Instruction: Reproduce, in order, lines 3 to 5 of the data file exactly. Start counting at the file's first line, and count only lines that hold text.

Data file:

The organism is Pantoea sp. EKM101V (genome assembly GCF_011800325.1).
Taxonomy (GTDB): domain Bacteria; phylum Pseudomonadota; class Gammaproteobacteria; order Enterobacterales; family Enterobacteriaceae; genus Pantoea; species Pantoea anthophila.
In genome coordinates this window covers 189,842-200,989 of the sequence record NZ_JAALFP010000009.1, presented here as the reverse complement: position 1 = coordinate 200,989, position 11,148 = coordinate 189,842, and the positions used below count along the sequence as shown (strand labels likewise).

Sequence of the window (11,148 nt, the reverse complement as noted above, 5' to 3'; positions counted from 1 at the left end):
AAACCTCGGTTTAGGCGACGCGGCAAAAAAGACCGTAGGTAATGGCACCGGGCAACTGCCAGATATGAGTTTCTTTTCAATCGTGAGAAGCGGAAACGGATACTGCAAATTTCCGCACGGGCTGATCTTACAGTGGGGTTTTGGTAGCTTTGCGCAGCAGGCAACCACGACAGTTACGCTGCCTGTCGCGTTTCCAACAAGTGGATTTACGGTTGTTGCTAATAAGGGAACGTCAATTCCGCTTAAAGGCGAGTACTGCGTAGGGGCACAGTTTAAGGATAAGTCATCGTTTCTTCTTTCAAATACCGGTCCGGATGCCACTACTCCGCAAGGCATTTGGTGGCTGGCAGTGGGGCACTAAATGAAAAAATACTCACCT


In genome coordinates this window covers 189,842-200,989 of the sequence record NZ_JAALFP010000009.1, presented here as the reverse complement: position 1 = coordinate 200,989, position 11,148 = coordinate 189,842, and the positions used below count along the sequence as shown (strand labels likewise).

Sequence of the window (11,148 nt, the reverse complement as noted above, 5' to 3'; positions counted from 1 at the left end):
AAACCTCGGTTTAGGCGACGCGGCAAAAAAGACCGTAGGTAATGGCACCGGGCAACTGCCAGATATGAGTTTCTTTTCAATCGTGAGAAGCGGAAACGGATACTGCAAATTTCCGCACGGGCTGATCTTACAGTGGGGTTTTGGTAGCTTTGCGCAGCAGGCAACCACGACAGTTACGCTGCCTGTCGCGTTTCCAACAAGTGGATTTACGGTTGTTGCTAATAAGGGAACGTCAATTCCGCTTAAAGGCGAGTACTGCGTAGGGGCACAGTTTAAGGATAAGTCATCGTTTCTTCTTTCAAATACCGGTCCGGATGCCACTACTCCGCAAGGCATTTGGTGGCTGGCAGTGGGGCACTAAATGAAAAAATACTCACCT